what every manager should know

Doing the work I do, I’ve witnessed a lot of managers who struggle to transition from being part of a team to effectively managing one. In fact, one of the issues that comes up most frequently in my consulting work is coaching new managers who want to get it right but are walking dangerously close to some common landmines.

Over at DailyWorth today, I talk about eight strategies every manager should know. You can read it here.

{ 26 comments… read them below }

  1. Anonymous

    Hi Alison,
    I can’t read this piece, or the last one on this site, because of their own ads. For whatever reason, those ads move around covering your text & keeping their “close” button off the screen. It’s disappointing, & I thought you’d want to know.

  2. HR lady

    I was able to read it (I use Mozilla Firefox – maybe the browser makes a difference?).

    I thought it was a great article!

      1. Anonymous

        I was able to view it, but I hate slideshows! Ugh. I realize they generate more ad-serving opportunities, but ugh.

  3. Colorado

    Great article! Being a people pleaser, the change from engineer to management has not been an easy one. Thank you for your continued advice!

    1. ThursdaysGeek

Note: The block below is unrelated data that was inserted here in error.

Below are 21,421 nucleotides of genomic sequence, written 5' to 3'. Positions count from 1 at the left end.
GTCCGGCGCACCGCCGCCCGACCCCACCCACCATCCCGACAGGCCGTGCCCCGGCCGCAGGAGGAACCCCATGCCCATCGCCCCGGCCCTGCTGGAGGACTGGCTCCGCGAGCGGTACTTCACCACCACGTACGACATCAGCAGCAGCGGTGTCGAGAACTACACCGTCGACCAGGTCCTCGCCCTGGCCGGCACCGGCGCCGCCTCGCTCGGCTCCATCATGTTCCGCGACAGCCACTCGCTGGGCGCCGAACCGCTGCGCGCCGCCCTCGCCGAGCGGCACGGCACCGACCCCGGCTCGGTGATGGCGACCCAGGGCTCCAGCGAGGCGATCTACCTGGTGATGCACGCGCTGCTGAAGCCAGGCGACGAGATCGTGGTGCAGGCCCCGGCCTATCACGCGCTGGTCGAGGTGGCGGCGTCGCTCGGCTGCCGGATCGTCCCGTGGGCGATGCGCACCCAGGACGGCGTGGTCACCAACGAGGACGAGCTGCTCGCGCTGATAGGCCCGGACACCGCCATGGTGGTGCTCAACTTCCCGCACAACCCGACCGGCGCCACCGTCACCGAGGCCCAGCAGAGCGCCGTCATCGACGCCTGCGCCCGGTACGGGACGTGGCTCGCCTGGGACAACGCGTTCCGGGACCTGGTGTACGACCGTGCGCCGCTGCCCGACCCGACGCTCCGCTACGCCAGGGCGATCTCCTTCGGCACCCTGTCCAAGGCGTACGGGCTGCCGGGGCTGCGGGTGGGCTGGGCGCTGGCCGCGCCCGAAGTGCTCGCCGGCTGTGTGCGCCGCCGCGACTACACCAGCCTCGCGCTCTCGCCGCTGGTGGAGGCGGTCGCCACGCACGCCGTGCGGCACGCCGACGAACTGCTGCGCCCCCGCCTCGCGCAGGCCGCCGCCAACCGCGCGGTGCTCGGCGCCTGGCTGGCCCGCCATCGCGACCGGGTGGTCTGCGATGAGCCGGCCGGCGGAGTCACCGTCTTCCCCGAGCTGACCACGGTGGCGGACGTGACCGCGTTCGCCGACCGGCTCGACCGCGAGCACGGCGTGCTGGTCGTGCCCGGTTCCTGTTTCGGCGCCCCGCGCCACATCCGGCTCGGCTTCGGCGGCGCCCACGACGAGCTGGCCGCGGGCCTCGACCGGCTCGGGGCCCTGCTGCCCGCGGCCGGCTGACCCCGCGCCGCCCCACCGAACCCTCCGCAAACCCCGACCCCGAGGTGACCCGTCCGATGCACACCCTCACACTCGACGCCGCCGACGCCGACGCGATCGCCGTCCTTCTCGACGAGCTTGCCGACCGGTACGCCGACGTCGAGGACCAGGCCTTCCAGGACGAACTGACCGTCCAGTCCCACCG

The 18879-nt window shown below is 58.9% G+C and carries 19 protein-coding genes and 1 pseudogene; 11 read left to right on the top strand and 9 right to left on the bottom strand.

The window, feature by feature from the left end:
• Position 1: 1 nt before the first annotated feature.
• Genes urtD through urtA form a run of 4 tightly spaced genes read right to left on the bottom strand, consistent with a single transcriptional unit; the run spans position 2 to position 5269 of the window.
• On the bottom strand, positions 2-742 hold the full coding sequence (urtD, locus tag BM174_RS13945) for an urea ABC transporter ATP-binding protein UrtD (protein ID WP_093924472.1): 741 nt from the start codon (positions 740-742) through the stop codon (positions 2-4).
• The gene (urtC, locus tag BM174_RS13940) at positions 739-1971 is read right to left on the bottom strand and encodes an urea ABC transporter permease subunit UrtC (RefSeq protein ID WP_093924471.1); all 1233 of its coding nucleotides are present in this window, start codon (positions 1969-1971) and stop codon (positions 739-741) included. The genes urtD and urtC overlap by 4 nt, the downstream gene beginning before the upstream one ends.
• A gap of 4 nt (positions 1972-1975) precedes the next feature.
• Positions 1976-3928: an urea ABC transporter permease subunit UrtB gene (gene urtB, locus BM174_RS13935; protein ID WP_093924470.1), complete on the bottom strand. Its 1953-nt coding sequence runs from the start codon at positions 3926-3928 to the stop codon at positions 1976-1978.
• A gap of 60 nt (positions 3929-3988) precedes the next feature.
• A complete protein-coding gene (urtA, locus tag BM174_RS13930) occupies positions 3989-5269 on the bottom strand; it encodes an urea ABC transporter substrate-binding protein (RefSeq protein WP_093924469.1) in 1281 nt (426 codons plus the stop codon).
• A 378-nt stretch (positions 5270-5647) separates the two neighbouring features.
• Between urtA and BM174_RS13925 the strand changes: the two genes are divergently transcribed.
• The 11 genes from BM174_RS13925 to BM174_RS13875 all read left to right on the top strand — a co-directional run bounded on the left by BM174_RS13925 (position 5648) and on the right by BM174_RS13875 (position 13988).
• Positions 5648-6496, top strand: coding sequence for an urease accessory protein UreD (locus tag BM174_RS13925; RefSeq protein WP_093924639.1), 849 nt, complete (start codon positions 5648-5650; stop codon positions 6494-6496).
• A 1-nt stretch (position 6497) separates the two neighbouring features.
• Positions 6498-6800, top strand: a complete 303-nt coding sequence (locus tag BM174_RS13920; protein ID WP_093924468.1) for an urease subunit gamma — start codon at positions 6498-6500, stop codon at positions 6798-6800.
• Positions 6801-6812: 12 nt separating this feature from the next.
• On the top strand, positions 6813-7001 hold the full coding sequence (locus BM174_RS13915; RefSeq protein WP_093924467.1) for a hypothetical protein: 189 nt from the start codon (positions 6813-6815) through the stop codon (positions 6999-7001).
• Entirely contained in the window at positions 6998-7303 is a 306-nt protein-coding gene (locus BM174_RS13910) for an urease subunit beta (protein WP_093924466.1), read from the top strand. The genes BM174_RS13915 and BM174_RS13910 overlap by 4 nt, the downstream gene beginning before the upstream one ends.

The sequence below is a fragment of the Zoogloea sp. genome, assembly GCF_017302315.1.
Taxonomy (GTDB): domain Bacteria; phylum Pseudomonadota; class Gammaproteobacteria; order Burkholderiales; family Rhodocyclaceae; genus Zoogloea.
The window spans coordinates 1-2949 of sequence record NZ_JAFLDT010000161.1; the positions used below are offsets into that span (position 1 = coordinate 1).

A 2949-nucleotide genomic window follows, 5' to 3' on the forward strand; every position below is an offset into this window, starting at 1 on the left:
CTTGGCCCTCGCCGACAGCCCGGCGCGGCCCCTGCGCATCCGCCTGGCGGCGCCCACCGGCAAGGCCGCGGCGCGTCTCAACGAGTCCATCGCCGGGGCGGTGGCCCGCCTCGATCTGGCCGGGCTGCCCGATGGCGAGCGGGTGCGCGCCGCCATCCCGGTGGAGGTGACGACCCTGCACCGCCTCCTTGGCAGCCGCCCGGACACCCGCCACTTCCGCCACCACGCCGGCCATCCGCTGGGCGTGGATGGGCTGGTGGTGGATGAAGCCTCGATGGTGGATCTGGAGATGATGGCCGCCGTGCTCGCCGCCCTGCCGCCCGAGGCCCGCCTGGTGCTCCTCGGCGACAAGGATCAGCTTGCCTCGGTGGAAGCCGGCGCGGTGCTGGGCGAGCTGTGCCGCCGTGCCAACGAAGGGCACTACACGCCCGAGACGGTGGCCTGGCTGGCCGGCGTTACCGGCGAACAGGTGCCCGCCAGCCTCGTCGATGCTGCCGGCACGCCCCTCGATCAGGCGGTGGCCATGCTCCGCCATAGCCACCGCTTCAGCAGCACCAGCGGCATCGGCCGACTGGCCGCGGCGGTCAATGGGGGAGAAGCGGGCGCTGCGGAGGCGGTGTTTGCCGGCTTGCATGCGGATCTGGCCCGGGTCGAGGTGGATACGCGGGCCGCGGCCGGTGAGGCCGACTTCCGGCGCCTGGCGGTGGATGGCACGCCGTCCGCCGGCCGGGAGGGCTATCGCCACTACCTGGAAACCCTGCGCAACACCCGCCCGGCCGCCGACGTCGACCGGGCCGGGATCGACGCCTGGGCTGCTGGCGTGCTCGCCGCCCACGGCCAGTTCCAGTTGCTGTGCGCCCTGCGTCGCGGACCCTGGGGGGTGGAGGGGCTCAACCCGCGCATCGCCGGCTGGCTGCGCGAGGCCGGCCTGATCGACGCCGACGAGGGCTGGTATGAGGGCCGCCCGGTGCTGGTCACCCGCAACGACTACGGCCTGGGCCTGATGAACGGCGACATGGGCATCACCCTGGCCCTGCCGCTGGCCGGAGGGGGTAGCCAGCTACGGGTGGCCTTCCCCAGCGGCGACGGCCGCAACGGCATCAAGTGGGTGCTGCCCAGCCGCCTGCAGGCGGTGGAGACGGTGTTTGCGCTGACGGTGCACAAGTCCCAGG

Yeah, I have IE8, and the last one linked to this site did the same too. I figure it’s because of the old browser, but you’d think they’d want everyone to be able to read their site.

      1. SJ

        IE is so obsolete that scads of sites won’t work on it. If the browser can’t keep up with internet technology, it’s the browser’s fault – not the site’s. Notorious issue with IE. I encounter it all the time. At a certain point, the site’s creators would be sacrificing UI and functionality if they tried to cater to users still in 1997. And some things are so outdated that they might work in IE, but nowhere else.

        1. ThursdaysGeek

          Well, IE8 isn’t quite THAT ancient, but unfortunately, businesses are very slow to jump on the upgrade bandwagon — they usually wait until they are forced to upgrade. I bet there are a ton of businesses out there still on IE8.

          Supporting a browser that came out 15 years ago and hasn’t been supported for 10: no. Supporting a browser that came out less than 5 years ago and is still in wide use? I guess it’s their choice.